2020 GlobalMindED Conference
June 6-8
Sheraton Denver Downtown
GlobalMindED is a 501(c)(3) innovation network that closes the equity gap through education, entrepreneurship, employment and economic mobility to create a capable, diverse talent pipeline.
Monique Rinere, First Gen college student who became the author of  Countdown to College: The Essential Steps to Your Child's Success Launch   published by Penguin Random House this year. She currently serves as Associate Vice President of  The New School . This former Dean at Princeton, Harvard, and Columbia is also a sometime blogger as well as a psychoanalyst in her free time. The author's previous publications include a book on the aesthetics of the German novel from the Baroque to the Enlightenment periods, called Transformations of the German Novel: Simplicissimus in Eighteenth-Century Adaptations, which she advertises as a sure-cure for insomnia.
Seven Tips for Parents About to Send a Child Off to College 
by Monique Rinere

After more than two decades of advising college students (and their parents) on the journey from move-in to graduation and beyond, I've come up with the top pieces of advice I have given over and over again to parents preparing to drop their children off at college. Whether your child is living in a residential college or commuting, here are simple but important things you can do to get them off on the right foot and give yourself peace of mind to boot.

  1. Talk through the fall schedule. College weeks differ a great deal from those in high school. There may be as few as 15-20 hours of class, so students load themselves up with tons of extra-curriculars thinking that they will have all the time in the world to do well in school. This may go well for the first few weeks, but by mid-terms, most students find themselves having to buckle down and spend more hours than they could have imagined studying, writing, researching, and reviewing. Suggest that your child map out the week's classes and then block out time for sleeping, eating, exercising, showering, laundry, and then add two to three hours of studying per credit unit to the week. Then they will have a realistic view of the new demands on their time.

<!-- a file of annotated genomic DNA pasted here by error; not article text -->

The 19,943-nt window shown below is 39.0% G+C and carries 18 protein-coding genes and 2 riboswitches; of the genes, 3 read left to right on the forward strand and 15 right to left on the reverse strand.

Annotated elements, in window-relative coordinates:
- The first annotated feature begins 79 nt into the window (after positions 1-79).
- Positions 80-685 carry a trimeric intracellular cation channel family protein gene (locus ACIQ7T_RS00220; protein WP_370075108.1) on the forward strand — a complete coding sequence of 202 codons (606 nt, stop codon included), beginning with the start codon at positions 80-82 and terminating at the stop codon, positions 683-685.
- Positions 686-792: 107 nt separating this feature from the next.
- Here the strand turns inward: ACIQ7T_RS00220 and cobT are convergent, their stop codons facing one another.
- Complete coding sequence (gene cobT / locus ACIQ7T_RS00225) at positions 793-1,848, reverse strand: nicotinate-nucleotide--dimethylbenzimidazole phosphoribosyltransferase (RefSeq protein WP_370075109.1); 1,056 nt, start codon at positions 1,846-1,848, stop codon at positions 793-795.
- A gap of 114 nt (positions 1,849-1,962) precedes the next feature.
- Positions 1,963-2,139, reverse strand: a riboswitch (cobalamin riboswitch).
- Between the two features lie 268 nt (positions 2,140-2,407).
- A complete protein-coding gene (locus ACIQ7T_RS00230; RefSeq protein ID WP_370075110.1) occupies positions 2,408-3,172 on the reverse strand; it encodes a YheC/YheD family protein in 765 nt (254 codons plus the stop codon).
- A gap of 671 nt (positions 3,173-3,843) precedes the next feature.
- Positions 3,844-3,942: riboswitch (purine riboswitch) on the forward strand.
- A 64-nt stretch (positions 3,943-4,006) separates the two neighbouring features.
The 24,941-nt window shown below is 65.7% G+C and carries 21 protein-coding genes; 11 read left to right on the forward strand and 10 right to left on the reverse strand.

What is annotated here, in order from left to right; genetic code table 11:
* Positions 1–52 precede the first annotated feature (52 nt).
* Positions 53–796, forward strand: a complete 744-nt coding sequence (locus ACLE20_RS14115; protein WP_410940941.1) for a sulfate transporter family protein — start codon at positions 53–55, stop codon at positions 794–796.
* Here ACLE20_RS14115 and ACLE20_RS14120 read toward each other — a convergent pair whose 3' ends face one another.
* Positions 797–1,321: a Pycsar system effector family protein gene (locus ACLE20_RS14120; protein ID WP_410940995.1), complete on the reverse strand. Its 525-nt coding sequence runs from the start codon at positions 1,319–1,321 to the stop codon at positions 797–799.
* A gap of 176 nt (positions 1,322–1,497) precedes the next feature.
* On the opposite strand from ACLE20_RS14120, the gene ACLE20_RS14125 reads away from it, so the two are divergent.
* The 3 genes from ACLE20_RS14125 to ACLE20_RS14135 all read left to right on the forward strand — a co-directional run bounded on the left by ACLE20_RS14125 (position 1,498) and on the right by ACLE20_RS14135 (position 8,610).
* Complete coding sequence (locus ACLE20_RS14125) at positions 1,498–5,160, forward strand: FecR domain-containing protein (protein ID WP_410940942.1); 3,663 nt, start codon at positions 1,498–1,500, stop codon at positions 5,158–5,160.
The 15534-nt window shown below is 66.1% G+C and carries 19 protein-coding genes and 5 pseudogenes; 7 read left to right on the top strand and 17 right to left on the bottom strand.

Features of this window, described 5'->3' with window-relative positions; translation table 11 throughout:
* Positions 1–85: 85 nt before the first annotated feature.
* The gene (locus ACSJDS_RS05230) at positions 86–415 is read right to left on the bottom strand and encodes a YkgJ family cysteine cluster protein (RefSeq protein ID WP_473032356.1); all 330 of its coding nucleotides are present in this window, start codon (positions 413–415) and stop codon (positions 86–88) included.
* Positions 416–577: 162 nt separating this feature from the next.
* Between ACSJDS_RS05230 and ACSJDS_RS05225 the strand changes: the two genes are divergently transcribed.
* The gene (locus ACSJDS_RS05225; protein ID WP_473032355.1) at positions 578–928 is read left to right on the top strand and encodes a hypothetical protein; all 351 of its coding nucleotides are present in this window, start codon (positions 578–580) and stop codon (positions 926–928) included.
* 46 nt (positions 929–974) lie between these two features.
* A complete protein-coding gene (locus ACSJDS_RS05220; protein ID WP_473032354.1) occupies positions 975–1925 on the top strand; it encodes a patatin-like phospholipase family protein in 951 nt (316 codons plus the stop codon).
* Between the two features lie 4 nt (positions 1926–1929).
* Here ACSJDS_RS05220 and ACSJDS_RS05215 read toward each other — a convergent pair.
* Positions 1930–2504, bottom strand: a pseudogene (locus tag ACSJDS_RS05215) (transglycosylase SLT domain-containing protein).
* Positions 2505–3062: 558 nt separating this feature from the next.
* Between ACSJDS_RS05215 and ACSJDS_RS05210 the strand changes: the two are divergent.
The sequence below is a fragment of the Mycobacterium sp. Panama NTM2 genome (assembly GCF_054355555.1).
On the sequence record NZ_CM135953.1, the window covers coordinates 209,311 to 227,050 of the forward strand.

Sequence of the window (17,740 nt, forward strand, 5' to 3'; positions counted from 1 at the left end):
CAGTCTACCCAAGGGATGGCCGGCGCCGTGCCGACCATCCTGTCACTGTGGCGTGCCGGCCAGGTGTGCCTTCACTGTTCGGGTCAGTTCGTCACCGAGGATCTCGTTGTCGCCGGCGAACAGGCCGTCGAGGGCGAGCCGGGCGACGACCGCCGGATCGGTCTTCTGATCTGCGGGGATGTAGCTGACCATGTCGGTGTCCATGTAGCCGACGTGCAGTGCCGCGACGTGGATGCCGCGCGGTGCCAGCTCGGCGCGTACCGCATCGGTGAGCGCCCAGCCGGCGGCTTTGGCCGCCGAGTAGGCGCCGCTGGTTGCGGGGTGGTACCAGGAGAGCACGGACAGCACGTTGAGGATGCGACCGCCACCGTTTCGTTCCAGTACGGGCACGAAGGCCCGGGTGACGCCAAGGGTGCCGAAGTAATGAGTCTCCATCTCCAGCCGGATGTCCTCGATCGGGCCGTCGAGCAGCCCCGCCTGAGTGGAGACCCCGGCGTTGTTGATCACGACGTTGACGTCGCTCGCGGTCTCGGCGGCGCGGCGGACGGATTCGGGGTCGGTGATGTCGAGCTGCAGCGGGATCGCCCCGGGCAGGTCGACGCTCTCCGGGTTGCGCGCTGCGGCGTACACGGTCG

2. Packing. If your child is going to live on campus, it's always best if they pack themselves, but most 17-year olds can use a few tips. Most importantly, they should lay out what they want to take and then edit, edit, edit over the course of a few days. Seven bottoms and seven tops should suffice, in addition to seven days' worth of undergarments. They will soon acquire all kinds of wearable swag, and the truth is that most college students wear the same thing over and over. Dorms rooms are smaller than we think, and this won't be the last opportunity for them to bring things from home if they plan to come home at Thanksgiving, which is a mere dozen or so weeks away. I've watched scores of parents pack up boxes of things to send or drive back home because they didn't fit in the room!
  3. Make a communication plan. Every semester, college on-call teams get calls from at least one panicked parent who hasn't heard from their freshman in a shockingly long time. That's because orientations are designed to sweep your child up into activities from the moment they wake up until deep into the night so that they bond with their new school, get to know the campus, make friends, and stay out of mischief. Many of those activities require them to put their phones away, so before drop-off, take a look at the orientation calendar with your child and agree on a reasonable time to touch base. If you don't hear from them, don't panic, but...
  4. Know whom to call. You know your child better than anyone else on the planet. So, when your gut tells you something worrisome is going on, you need to know the right campus contact. Most parents of residential college students assume they should call the RA first. That is a big no-no. RA's are students, too, and they are there to help your child acclimate and find their place. They aren't there to soothe parents' nerves or address parental worries. Every college has a 24/7 on-call crisis management system in place, led by a Dean of Students or VP of Student Affairs. Find out their name and contact information, put them in your phone, and reach out to them when you feel that something is just not right with your child. They will be able to direct your inquiry in the most expedient way.
  5. Urge your child to get to know faculty. Research shows time and time again that students who have solid connections to faculty have a much better college experience than those who don't. And they are more apt to graduate on time! The thought of visiting a professor during office hours though often strikes fear in the hearts of even the most intrepid 18 year-old. But there are many reasons it's a good idea and it's actually relatively simple. In this blog post, I go into details about the why and how to help your child begin to forge those relationships from the get-go.